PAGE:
09.01.2014  |   | Subscribe  | Contact us

All News & Blogs

E-mail Alerts

Local ballots feature mixed bag of choices
Area voters will decide on school boards, off-track betting, taxes and other issues.


Date published: 10/31/2004

Gordonsville will have a town election without enough candidates.

Culpeper County will vote on a meals tax even though the county has only a few restaurants.

King George County may ditch its elected school board for an appointed one, and Essex County may do just the opposite.

Westmoreland County voters will decide whether to allow an off-track betting parlor in their county, but the town of Colonial Beach may get one regardless of the outcome.

These are issues some area voters will decide Tuesday in addition to choosing a president, a representative in Congress and whether the state constitution needs two more amendments.

Here are summaries of the local choices voters face:

King George School Board

King George voters will decide if they want School Board members to continue to be directly elected or appointed by the Board of Supervisors.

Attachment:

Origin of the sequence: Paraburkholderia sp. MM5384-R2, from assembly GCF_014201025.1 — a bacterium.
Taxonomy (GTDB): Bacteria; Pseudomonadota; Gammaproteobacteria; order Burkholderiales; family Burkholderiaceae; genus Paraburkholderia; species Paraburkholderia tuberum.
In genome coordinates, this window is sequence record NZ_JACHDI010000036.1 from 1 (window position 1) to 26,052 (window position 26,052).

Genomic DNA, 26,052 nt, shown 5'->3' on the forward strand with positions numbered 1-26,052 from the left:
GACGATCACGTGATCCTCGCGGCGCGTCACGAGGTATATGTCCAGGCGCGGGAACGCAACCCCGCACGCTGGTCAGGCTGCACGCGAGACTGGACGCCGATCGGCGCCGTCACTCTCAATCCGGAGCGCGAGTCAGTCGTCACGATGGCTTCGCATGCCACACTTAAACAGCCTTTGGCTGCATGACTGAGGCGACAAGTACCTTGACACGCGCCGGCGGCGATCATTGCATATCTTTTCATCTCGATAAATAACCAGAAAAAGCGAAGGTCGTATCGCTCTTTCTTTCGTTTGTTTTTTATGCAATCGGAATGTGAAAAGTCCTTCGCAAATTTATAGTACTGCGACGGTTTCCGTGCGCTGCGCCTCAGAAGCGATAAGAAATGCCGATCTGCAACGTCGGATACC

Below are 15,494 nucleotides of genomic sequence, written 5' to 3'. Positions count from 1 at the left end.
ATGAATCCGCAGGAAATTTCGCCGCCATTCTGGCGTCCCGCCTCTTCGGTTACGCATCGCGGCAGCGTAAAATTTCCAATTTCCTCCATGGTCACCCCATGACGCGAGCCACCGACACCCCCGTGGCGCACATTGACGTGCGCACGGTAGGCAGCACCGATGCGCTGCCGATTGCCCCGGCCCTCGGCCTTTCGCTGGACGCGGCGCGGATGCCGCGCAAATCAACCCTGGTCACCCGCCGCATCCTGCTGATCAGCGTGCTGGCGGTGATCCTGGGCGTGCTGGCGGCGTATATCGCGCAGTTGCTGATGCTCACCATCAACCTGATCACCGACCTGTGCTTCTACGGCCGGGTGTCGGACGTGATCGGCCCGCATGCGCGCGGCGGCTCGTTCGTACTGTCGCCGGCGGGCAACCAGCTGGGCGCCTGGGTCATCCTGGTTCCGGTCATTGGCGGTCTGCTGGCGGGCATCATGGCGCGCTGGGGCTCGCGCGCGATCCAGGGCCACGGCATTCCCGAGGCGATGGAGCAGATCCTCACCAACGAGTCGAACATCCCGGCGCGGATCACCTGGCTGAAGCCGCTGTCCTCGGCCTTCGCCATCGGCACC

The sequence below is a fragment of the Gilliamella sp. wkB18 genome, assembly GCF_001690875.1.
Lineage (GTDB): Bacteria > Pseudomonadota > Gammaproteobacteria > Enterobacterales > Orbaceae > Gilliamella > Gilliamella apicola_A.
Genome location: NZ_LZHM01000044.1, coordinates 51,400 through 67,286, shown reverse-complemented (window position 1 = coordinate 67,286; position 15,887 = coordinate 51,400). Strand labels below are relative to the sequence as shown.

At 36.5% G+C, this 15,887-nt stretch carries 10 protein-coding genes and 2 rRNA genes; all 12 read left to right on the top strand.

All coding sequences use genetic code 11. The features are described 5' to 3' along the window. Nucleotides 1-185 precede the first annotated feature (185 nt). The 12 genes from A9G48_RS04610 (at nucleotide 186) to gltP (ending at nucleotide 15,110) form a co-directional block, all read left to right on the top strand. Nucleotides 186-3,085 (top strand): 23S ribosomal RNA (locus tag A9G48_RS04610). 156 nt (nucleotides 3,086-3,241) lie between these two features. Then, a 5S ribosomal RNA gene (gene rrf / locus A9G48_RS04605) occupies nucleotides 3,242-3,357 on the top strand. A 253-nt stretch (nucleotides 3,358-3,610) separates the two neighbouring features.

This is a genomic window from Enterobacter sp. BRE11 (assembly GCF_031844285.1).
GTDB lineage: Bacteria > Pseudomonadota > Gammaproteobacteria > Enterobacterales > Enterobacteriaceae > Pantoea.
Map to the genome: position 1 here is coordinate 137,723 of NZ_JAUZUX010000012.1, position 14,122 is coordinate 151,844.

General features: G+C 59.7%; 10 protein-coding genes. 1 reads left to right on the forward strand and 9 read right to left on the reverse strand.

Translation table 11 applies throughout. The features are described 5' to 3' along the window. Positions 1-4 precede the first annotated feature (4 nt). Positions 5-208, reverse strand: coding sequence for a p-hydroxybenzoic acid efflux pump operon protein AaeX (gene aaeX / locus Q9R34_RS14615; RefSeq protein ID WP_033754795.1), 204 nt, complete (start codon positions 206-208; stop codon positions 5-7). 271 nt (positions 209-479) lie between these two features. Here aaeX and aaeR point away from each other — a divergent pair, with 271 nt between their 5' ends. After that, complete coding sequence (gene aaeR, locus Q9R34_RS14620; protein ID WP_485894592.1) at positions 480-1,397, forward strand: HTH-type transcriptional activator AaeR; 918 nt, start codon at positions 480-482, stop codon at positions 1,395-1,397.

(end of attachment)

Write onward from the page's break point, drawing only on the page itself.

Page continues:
If voters decide to change, the King George School Board would be the first in Virginia to revert to appointments since the state law was changed in 1993 to allow elected school boards, said Frank Barham, executive director of the Virginia School Boards Association. Of Virginia's 134 school boards, just 30 are appointed.

Tension between the public bodies led county resident Terry Moore to start a petition to get the issue onto the ballot. All five members of the Board of Supervisors signed the petition.

Moore said an appointed board would attract a wider pool of candidates with a greater knowledge of education.

"No one that I know of in this county is satisfied with the school system, but no one is doing anything to try and improve it," Moore said. "This is not about personalities. This is about performance and results."

School Board member John Davis Jr. countered that one member, Rose Marie Ball, is a former assistant principal, and several members have experience in government. He is urging voters to keep the elected board.

"If you don't like the people, you just elect new people. You don't give away the right to vote. You change the people, you don't change the system," Davis said.

If the referendum passes, the terms of current School Board members would end on June 30 next year.


1  2  3  Next Page